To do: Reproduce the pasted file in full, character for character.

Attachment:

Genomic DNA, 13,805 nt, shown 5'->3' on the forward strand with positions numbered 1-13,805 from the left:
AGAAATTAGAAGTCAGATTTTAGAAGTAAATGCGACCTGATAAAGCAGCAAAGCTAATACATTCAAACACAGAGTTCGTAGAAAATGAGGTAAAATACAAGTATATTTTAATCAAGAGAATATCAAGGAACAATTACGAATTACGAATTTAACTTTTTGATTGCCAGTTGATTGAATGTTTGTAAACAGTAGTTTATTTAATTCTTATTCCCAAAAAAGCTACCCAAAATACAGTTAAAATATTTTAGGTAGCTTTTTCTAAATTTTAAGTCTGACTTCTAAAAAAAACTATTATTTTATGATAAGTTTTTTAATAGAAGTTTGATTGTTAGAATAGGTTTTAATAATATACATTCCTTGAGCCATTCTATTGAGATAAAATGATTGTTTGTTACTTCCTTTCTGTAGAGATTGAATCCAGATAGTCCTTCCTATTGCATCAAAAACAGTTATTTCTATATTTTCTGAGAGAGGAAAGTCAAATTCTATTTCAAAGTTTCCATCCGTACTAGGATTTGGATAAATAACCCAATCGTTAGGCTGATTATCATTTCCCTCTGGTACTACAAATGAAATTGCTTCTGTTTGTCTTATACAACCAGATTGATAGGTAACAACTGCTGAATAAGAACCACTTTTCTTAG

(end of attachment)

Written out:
Genomic DNA, 13,805 nt, shown 5'->3' on the forward strand with positions numbered 1-13,805 from the left:
AGAAATTAGAAGTCAGATTTTAGAAGTAAATGCGACCTGATAAAGCAGCAAAGCTAATACATTCAAACACAGAGTTCGTAGAAAATGAGGTAAAATACAAGTATATTTTAATCAAGAGAATATCAAGGAACAATTACGAATTACGAATTTAACTTTTTGATTGCCAGTTGATTGAATGTTTGTAAACAGTAGTTTATTTAATTCTTATTCCCAAAAAAGCTACCCAAAATACAGTTAAAATATTTTAGGTAGCTTTTTCTAAATTTTAAGTCTGACTTCTAAAAAAAACTATTATTTTATGATAAGTTTTTTAATAGAAGTTTGATTGTTAGAATAGGTTTTAATAATATACATTCCTTGAGCCATTCTATTGAGATAAAATGATTGTTTGTTACTTCCTTTCTGTAGAGATTGAATCCAGATAGTCCTTCCTATTGCATCAAAAACAGTTATTTCTATATTTTCTGAGAGAGGAAAGTCAAATTCTATTTCAAAGTTTCCATCCGTACTAGGATTTGGATAAATAACCCAATCGTTAGGCTGATTATCATTTCCCTCTGGTACTACAAATGAAATTGCTTCTGTTTGTCTTATACAACCAGATTGATAGGTAACAACTGCTGAATAAGAACCACTTTTCTTAG